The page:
|Kim MacIsaac (5th Maine Director) and Herb Adams|
For those living in the latter half of the 19th century, April 12th on the calendar conjured up as many images and emotions as December 7th and September 11th have for those of us living in the 20th and 21st century, respectively.
Historian, former State Representative, and lecturer Herb Adams reminded an overflowing crowd at the Fifth Maine Regiment Museum that one hundred and fifty years ago today, Portland circled around "Market Square" (see below) rather than "Monument Square." On April 10th, 1861, the Civil War had not yet started. More than 70,000 men had not yet left from Maine to serve in the war.
|Herb Adams lectures on his "Day by Day" project at 5th Maine|
|When Monument Square was Market Square|
Four years later, close to 10,000 of these soldiers had lost their lives in battle or to disease, giving Maine the highest per capita loss of any other state in New England and creating the need to memorialize the dead with monuments such as the one that renamed Market Square as Monument Square.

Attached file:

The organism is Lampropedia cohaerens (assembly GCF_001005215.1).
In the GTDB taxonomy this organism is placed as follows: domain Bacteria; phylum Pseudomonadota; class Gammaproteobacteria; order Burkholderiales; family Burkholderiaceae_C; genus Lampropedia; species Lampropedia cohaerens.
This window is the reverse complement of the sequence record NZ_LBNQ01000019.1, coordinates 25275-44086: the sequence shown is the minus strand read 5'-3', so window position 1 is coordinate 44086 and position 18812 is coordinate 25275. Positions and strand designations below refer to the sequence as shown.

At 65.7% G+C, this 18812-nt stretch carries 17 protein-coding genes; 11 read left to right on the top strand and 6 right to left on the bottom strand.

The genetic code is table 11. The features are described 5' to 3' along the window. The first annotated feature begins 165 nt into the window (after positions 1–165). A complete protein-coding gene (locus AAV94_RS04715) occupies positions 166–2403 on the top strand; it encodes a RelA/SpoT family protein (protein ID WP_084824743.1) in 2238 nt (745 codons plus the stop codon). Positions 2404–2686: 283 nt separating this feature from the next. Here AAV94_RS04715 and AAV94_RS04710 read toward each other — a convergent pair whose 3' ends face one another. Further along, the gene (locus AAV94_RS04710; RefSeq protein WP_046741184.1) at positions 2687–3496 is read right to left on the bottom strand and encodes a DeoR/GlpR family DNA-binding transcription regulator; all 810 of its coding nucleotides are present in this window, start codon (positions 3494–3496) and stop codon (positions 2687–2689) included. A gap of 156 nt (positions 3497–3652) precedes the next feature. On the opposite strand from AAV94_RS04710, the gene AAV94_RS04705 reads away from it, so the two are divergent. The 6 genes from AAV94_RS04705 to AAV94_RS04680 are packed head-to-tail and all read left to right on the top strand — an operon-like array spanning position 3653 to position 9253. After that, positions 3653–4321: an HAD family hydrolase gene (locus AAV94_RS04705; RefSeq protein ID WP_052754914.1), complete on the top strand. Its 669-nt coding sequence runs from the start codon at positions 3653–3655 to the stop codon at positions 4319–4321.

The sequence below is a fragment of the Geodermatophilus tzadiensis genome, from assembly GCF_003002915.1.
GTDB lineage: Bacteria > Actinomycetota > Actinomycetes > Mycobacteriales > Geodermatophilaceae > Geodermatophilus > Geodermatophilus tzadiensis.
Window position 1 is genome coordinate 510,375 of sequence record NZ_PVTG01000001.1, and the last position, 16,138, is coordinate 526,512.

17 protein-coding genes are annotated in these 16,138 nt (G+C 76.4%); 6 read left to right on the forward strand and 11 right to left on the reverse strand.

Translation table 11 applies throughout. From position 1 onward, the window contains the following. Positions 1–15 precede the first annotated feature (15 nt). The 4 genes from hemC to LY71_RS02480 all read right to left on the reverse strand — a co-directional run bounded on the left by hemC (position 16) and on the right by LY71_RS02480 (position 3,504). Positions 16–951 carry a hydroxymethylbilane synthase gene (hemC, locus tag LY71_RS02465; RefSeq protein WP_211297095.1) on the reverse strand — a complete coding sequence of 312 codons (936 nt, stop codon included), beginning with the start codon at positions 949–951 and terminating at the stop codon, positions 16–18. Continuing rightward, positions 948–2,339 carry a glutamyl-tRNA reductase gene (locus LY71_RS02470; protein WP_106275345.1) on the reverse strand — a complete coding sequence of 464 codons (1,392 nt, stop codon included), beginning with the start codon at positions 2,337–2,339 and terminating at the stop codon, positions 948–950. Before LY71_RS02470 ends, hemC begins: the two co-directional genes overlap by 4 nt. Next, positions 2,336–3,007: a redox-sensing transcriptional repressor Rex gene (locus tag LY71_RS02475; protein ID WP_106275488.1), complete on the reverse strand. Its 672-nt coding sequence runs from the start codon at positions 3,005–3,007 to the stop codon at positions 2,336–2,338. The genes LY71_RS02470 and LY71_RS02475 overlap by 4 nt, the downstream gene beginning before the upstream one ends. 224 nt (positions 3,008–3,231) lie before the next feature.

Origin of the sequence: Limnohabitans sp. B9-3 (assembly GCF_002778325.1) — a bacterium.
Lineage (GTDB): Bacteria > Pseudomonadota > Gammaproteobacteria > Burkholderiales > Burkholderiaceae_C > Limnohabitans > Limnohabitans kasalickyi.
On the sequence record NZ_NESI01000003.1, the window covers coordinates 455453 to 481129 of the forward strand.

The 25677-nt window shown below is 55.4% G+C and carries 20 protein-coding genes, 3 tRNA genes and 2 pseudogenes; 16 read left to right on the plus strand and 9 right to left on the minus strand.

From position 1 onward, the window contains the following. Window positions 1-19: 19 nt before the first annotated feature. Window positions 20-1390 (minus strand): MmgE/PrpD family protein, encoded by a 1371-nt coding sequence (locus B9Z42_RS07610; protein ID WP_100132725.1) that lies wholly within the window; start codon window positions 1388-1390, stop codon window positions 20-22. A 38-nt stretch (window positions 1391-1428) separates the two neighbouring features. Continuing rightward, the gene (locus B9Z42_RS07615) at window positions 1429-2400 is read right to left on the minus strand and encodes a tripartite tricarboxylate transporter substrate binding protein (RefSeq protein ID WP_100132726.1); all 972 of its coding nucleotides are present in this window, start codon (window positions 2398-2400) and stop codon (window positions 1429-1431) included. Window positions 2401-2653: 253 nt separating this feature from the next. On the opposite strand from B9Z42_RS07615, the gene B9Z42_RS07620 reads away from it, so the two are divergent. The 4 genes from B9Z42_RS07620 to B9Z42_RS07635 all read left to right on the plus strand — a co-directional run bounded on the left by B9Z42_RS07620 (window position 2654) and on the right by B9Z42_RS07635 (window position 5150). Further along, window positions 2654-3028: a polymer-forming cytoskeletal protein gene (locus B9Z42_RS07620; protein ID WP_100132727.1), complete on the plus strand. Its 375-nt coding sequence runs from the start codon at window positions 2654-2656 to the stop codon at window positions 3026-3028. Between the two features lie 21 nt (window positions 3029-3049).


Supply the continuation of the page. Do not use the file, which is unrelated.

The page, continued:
Herb Adams' lectured on his "Civil War Day by Day" project - a research and e-access project on two, politically-opposing Portland newspapers, the Eastern Argus and the Portland Advertiser. One of Adams' startling discoveries was that Lincoln's future assassin, John Wilkes Booth, was performing in a Shakespeare play here in Portland in April of 1861.
Since December 3rd of 1860 the "Victorian internet" had arrived in Maine. Washington and Portland were in telegraphic connection for the very first time. Four months later, Maine would learn of the Confederate firing on Fort Sumter, South Carolina with surprising speed. John Wilkes Booth would have read about the start of the war here in Portland. Adams commented that "The facts were always there, buried in Portland’s newspapers. The newspapers are keepers of the memories of their times." Now that Adams has restored this chapter in history, it has been quoted in a new biography of the Booth family, “My Thoughts be Bloody.”